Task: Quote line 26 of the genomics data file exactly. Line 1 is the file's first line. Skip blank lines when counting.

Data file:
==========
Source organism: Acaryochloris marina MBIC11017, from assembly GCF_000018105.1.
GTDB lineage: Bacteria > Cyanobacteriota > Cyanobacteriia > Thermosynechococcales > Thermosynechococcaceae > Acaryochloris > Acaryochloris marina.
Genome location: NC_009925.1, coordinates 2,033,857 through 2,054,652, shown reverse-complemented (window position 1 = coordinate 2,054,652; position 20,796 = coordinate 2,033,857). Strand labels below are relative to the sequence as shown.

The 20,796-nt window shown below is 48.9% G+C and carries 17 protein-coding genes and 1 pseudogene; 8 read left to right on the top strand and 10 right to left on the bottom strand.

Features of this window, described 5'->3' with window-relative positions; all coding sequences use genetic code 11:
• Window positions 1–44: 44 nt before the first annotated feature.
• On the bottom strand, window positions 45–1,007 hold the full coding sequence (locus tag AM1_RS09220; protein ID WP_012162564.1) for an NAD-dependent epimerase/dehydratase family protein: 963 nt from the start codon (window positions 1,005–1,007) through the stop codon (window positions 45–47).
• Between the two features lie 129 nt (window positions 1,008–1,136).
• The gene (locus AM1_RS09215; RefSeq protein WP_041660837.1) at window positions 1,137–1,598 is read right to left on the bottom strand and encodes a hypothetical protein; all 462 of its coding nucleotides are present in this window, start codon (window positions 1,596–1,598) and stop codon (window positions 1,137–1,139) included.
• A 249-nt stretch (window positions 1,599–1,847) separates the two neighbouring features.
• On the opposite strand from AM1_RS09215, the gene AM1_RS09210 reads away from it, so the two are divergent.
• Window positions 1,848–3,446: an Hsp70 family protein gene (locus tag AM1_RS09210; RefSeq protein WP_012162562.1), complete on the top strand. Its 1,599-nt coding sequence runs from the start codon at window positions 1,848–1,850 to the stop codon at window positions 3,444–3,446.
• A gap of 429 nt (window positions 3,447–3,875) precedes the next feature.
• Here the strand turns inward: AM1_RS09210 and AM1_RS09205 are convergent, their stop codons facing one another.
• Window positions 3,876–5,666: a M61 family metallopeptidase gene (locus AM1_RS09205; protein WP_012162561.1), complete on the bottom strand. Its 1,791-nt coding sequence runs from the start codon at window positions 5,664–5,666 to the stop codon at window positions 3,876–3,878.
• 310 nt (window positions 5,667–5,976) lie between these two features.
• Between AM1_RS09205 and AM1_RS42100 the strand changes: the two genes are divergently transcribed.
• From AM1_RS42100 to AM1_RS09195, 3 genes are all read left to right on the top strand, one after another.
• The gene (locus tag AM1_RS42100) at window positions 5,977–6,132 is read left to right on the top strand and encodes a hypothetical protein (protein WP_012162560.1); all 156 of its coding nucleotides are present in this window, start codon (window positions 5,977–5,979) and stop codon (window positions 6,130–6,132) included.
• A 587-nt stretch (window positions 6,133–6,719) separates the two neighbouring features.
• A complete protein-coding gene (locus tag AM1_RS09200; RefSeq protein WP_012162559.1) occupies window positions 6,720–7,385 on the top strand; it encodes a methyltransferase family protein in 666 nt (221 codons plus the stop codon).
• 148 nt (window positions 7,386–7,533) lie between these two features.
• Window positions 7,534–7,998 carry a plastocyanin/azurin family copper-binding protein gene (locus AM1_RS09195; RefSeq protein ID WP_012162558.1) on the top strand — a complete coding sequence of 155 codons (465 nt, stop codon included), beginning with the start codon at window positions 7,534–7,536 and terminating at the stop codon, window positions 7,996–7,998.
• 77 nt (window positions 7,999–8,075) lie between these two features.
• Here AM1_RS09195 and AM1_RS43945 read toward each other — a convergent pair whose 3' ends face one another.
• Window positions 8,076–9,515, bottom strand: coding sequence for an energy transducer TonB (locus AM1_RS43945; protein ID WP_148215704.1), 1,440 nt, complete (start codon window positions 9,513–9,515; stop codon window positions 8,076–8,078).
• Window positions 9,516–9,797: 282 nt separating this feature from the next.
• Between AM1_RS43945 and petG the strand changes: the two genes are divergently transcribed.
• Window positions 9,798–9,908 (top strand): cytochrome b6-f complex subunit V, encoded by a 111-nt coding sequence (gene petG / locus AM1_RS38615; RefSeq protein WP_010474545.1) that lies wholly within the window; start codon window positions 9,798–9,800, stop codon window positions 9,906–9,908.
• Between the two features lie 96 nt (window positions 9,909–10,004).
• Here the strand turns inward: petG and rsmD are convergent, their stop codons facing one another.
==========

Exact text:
• Window positions 8,076–9,515, bottom strand: coding sequence for an energy transducer TonB (locus AM1_RS43945; protein ID WP_148215704.1), 1,440 nt, complete (start codon window positions 9,513–9,515; stop codon window positions 8,076–8,078).